What’s the most exciting project / range / collaboration you’ve ever done?
The Levi’s one has to be the most exciting one to date, as it was a big brand with serious history. One which I really love. The team I got to work on it with was also really great, and that really makes a project worthwhile. But we have a bunch of smaller and bigger ones this year that should be really exciting…
Do you see Maylee and Sol-Sol as competitors, or co-brands? And how do you navigate this?
In a way we’re competitors. If someone walks into the store and they’re only buying one item it will either be Sol-Sol or Maylee, but we don’t look at it like that really. If someone comes and leaves with something, regardless of brand, it’s a good thing and we’re happy. We already did a small collection together which was really fun, so looking forward to doing some more.
Cornerstore has become a place of worship for local streetwear. Tell us about some of the challenges and rewards in growing this spot.
Lots of challenges and lots of rewards. Best part was the people involved from day one. We had a very strong team all with different strengths and weaknesses building up the store to what it has become. We managed to create a place that sold great products, but also told a great story and became a really special place for a lot of kids around Cape Town and South Africa. Corner Store turns 3 years old this year and we have introduced some great new brands for the first time and really looking forward to the future there!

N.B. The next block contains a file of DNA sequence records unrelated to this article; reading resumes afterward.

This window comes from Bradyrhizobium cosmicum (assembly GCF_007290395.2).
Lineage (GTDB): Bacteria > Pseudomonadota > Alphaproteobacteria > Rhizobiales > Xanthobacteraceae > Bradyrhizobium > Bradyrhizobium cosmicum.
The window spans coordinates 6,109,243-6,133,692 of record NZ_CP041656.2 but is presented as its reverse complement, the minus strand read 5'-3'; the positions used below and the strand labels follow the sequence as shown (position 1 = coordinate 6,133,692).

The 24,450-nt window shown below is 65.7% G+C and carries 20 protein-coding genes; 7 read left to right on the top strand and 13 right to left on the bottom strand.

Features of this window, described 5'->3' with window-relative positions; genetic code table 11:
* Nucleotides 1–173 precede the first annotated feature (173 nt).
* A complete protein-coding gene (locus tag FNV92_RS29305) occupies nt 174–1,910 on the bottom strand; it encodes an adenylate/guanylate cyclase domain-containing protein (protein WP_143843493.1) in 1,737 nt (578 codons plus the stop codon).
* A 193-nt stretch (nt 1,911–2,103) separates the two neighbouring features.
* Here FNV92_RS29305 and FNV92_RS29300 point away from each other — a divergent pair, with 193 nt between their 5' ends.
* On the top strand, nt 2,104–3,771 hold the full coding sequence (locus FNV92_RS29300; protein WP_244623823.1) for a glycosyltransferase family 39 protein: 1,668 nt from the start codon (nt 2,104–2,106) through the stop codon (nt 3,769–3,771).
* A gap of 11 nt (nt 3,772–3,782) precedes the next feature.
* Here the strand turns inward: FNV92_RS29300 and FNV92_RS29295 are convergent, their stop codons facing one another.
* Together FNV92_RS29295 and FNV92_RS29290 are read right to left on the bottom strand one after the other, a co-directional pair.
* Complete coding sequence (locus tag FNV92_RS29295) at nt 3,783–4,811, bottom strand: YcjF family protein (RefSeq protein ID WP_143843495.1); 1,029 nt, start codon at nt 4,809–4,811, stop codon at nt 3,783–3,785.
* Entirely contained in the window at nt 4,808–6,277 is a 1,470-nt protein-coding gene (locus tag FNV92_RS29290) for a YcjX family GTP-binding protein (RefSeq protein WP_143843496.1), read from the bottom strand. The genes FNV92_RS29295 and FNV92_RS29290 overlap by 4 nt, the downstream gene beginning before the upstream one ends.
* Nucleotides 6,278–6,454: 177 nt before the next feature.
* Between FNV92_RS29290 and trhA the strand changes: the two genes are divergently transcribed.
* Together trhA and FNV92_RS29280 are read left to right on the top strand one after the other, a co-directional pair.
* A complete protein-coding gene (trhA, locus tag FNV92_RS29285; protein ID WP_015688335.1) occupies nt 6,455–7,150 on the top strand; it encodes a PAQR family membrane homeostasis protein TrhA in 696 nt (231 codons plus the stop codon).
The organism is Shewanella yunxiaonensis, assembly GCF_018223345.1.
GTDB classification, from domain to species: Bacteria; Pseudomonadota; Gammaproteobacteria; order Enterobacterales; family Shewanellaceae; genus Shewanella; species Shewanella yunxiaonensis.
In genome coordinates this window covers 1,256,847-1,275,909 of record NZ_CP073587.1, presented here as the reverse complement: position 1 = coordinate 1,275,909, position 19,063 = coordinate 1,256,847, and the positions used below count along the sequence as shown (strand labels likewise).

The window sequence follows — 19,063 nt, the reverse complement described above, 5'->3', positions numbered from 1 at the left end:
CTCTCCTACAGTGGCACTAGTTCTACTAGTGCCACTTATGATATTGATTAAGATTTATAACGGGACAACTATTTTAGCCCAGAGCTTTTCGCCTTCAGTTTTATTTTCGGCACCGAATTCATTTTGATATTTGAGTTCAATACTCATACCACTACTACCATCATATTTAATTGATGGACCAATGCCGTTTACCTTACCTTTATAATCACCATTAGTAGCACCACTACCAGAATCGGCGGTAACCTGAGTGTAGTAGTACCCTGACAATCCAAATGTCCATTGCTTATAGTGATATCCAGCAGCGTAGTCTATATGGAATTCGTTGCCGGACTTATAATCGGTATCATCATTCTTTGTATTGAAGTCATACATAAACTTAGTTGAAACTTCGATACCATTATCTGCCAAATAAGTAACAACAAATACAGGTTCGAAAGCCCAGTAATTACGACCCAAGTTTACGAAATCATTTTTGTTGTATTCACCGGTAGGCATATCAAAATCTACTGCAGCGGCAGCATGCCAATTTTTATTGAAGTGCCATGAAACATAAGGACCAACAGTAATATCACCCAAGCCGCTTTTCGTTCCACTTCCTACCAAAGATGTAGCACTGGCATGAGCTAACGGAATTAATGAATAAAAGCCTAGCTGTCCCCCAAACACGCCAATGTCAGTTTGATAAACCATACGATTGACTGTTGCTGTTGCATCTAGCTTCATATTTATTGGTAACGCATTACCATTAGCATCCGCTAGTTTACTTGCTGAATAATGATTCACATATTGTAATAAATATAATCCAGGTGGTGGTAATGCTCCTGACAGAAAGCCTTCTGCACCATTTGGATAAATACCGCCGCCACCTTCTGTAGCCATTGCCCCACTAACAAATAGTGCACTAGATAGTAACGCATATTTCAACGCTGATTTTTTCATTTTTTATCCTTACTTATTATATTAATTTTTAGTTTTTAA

The OSCS space is incredible. Why did you create this space? What went into conceptualising, creating and launching it?
Thank you! We felt we needed a space to really show off Maylee, and another door for Sol-Sol in town. It’s something that has been in the pipeline for a while and we just needed the right space for it. The concept at the end of the day is just a nice-looking shop that’s easy to make your way around. In terms of look and feel, we wanted the juxtaposition in our clothing to come into the store. So where we have very basic silhouettes from both brands, but done in beautiful high-end fabrics and vice versa. We also have raw and rough concrete next to a beautiful piece of marble. We worked with a great team from Framework Design to conceptualise the space and bring it to life.
Do you have any sneaky cheats for youngsters wanting to get into the fashion industry, and/or launch a retail space?
No cheats, unfortunately. Just a lot of hard work and effort. There are no real shortcuts, so instead of wasting time looking for them, focus on your craft.
Spill the beans – what’s next for Sol-Sol, Maylee and OSCS? What are your short and long-term ambitions?
The goal for both brands is to make better and better products, grow our brands at home and also start to get more and more product to other countries. OSCS has some cool new brands locally and internationally coming through this year which we are really excited about!
Photographs by Carl David Jones